"I love it when there’s an older couple in the audience,” Aziz explains as he steps back out into the soggy streets, “I can talk to them about how they met, their courtship process. It’s so fascinating to hear how people met and connected then versus now." Old Montreal has a Parisian sensibility that gives one the feeling someone nearby is smoking unfiltered cigarettes in an unfurnished loft. We are worlds away from Colombia, South Carolina, where Aziz was born. Here, beautiful wrought iron railings are so ubiquitous you can’t throw a maple leaf without hitting one. And yet the city has managed to preserve this Old World romanticism without neglecting modernity. Montreal’s bike share program, for example, was established five years before New York’s. This tension between old and new makes Montreal an incredibly appropriate place for one of the most tech-savvy comics to develop material that thematically focuses on the way technology has changed how people live, and in particular, love.
Aziz denies the accusation that the intention of the new ticket lottery is to figure out what jokes work on which people. “That’s not it,” Aziz laughs, “The jokes have to work on everyone.” The online lottery provides an audience that can offer real insights from very different perspectives. It’s honest research. This process lends an authenticity to the show that makes it not only funny, but also intelligently informed. Ambitious as it is, Aziz seeks to create a show that’s equal parts fart-joke and cultural commentary.
Every show at the ComedyWorks sells out. Aziz expertly leaps from prepared material to unscripted conversations with individual audience members. “Anyone here recently start a relationship and want to volunteer their phone?” Aziz asks one night. He confronts a guy up front looking at his phone, “You sir. What are you checking?” The guy answers, “None of your business.” Without missing a beat, Aziz responds, “Well you’re at my show…so it kinda is my business.” The crowd erupts in applause and boos the guy. Someone in the back bellows, “GET THE FUCK OUT!” Aziz regains control quickly, asking the guy in the back to calm down and kindly telling the first man that he looked like he was going to volunteer. The exchange epitomizes Aziz’s general style. Hecklers are silenced with surprisingly sharp invective and yet the tone never approaches malice. Beneath all his work lies an earnest, curious and kind tenor. In one particular show, an older couple recounts to Aziz and the audience how their first date involved poetry, a church and holding hands. It did not involve Tinder, Facebook or meeting for drinks with five other people. “Oh wow,” Aziz jokes, “Shit has changed!”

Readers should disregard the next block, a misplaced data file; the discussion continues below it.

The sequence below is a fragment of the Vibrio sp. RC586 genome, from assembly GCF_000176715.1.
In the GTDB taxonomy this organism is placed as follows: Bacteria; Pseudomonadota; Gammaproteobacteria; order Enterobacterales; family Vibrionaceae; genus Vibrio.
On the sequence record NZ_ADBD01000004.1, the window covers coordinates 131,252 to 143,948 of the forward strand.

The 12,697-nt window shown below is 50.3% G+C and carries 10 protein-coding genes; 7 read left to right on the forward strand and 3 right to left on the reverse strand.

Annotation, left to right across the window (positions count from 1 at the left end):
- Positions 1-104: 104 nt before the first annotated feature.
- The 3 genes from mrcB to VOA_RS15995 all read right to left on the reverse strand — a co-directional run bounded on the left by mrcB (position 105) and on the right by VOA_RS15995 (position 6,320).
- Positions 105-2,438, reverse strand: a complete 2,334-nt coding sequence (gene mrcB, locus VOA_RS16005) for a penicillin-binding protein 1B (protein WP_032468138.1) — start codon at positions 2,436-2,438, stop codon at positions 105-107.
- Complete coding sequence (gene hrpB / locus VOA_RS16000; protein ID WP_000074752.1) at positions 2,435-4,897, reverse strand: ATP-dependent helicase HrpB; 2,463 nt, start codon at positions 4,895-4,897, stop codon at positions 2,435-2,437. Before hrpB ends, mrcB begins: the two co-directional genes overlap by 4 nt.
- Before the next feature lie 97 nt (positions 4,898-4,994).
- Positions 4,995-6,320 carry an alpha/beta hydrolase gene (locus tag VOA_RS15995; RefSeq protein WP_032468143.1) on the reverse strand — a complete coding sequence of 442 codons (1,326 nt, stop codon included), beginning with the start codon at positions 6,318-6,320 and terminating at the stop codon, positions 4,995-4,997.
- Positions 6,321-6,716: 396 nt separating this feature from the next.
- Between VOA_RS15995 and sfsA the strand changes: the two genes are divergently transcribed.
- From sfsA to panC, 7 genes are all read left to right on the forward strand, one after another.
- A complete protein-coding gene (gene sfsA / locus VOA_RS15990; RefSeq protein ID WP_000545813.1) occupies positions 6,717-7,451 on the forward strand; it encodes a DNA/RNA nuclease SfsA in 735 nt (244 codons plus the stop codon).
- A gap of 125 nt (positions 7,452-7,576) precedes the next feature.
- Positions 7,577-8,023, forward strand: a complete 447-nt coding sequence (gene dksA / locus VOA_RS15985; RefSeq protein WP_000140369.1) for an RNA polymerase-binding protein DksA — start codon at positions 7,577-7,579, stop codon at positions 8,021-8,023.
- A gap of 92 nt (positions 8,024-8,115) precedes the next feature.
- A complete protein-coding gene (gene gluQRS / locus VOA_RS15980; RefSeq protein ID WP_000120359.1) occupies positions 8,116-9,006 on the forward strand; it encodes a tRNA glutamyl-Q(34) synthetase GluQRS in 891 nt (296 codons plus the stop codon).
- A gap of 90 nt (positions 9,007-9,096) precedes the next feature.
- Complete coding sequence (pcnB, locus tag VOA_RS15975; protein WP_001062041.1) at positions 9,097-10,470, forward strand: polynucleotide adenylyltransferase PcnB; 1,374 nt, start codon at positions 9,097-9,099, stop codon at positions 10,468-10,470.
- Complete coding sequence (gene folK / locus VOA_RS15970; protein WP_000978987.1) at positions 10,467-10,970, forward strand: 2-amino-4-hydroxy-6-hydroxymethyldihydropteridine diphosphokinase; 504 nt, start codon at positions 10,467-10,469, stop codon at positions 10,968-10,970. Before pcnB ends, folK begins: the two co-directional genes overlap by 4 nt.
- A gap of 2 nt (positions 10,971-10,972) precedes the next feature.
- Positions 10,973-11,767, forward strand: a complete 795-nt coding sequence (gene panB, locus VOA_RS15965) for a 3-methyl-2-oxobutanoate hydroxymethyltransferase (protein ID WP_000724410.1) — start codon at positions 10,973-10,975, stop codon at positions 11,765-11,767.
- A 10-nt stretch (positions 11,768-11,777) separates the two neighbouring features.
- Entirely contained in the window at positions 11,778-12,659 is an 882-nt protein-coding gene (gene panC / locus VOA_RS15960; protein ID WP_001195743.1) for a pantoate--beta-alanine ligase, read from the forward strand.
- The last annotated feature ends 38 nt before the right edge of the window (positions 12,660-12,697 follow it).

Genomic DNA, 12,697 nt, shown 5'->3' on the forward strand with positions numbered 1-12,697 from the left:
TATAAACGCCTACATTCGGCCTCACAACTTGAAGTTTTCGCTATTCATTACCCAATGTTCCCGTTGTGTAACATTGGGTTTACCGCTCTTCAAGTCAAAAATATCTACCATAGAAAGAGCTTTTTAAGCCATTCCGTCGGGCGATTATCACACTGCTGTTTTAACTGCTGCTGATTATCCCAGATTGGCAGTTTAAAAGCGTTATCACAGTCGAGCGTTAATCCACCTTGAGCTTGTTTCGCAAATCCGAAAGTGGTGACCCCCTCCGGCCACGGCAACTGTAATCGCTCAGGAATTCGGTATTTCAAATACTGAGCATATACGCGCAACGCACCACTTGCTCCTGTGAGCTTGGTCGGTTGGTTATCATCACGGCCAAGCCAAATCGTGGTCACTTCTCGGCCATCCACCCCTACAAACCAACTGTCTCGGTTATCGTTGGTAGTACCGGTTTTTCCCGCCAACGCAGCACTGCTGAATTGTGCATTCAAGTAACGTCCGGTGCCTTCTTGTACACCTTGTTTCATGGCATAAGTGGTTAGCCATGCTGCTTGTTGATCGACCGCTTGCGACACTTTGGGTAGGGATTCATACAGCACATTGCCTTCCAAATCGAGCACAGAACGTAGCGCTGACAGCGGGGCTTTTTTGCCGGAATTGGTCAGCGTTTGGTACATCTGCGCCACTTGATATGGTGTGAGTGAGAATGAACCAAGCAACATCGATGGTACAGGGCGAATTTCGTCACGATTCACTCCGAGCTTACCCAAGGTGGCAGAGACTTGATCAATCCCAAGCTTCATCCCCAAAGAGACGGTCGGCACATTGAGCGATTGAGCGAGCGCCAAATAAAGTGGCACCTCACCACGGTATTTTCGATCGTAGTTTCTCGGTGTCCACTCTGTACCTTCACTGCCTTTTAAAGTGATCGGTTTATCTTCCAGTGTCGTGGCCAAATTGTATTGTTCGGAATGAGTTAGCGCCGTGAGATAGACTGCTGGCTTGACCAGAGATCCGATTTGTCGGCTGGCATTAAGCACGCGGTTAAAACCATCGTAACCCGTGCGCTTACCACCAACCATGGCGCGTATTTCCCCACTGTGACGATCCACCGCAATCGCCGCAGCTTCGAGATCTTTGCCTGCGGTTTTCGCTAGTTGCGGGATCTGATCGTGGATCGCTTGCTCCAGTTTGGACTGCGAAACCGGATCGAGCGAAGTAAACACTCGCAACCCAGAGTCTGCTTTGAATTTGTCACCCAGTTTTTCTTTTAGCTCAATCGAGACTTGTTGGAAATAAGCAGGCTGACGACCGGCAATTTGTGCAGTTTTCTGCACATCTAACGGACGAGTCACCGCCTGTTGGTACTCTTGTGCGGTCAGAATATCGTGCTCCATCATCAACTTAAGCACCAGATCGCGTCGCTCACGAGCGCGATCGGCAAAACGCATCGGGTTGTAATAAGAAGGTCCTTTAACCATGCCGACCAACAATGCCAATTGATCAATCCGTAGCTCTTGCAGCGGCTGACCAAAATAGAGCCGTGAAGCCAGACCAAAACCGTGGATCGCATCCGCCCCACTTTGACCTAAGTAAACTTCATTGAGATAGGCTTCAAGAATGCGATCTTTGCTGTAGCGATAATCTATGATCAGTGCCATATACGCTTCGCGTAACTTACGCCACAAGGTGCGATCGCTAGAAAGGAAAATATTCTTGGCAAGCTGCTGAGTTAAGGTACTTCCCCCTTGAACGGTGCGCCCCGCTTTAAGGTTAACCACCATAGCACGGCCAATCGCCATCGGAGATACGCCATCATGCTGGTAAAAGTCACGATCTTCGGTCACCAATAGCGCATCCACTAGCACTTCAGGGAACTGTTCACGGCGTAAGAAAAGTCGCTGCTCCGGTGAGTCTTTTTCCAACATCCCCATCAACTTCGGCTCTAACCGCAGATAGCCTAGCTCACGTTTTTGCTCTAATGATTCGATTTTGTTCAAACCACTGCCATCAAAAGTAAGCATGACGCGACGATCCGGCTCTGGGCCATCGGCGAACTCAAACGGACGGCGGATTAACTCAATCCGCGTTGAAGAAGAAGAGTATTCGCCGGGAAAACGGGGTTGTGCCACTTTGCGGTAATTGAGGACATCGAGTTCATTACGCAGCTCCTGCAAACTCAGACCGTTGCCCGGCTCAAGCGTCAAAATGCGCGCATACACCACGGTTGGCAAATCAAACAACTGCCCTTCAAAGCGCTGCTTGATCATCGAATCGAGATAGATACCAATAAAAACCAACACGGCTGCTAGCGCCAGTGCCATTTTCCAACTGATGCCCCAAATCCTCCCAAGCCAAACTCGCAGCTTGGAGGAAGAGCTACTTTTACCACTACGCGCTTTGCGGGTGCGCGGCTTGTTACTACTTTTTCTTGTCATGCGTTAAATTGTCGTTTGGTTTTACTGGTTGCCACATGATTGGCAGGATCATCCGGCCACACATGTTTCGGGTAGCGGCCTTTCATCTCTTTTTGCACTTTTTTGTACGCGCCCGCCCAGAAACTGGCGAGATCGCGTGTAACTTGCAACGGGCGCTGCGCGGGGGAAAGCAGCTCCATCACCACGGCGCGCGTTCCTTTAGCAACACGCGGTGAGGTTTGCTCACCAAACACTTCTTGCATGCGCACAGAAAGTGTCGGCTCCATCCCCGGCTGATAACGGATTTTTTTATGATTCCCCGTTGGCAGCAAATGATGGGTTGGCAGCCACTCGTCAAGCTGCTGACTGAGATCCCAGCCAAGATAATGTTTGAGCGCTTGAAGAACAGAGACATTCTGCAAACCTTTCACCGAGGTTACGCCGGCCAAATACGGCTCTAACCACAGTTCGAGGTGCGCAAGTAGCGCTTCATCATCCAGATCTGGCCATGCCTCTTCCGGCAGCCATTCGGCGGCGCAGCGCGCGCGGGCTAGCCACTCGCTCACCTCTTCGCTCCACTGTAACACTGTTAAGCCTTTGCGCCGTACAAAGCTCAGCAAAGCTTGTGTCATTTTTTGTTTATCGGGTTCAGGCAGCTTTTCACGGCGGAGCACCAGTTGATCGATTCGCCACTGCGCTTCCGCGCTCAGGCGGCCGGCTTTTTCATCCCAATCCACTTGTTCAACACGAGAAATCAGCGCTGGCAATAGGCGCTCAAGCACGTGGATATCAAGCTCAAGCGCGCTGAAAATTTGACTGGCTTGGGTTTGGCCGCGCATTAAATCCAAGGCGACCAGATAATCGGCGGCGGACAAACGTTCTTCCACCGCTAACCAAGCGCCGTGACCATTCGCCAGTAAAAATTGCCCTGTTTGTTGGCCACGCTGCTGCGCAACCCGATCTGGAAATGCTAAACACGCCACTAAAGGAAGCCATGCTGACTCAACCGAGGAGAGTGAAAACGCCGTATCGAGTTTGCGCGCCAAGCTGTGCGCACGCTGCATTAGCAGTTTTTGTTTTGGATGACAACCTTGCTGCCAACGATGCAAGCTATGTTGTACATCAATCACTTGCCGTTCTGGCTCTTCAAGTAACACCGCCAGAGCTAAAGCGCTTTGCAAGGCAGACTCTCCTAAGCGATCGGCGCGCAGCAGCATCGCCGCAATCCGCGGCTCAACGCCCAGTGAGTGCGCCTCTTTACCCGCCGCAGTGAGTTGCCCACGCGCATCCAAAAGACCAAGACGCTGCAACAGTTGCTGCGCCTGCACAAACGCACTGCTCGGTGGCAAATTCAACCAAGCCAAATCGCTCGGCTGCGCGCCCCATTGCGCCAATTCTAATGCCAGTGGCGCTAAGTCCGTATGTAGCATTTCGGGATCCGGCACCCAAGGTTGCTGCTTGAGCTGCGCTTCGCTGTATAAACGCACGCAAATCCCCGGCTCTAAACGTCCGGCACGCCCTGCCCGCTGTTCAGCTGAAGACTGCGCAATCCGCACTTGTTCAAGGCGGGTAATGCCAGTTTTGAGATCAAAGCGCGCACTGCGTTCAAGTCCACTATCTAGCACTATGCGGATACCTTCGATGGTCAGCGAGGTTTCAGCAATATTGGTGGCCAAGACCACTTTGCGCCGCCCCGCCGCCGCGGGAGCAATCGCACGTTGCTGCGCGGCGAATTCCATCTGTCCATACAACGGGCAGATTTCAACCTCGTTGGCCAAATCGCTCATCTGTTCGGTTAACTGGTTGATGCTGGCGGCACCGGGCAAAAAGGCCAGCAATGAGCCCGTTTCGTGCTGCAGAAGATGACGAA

“Oh shit I forgot my umbrella!” Aziz mentions just before reaching ComedyWorks. Watching him run for it, you realize that sports were never an option. Watching him run back, you realize that comedy was probably the only option. One cannot help but notice the price tag still dangling from the umbrella. A dollar.
Despite it all, Aziz has managed to stay humble and human. Joe Mande, a current “Parks and Recreation” writer and stand-up opener for Aziz, describes him as “The R. Kelly of comedy. In terms of showmanship, I mean. I don’t think Aziz pees on tweens.” Ten minutes before the last show, Aziz sits calmly in the greenroom, occasionally jotting down last minute tweaks. The room bustles with pre-show noise from the staff. Then, like that one scene in “Lincoln,” Aziz hushes the room. There’s a blanket of silence. All eyes swivel towards him. “Wait,” he quietly says, “I heard someone say there wasn’t room for the local comics to watch? Let’s make room.”
Photos By: Emily Caldwell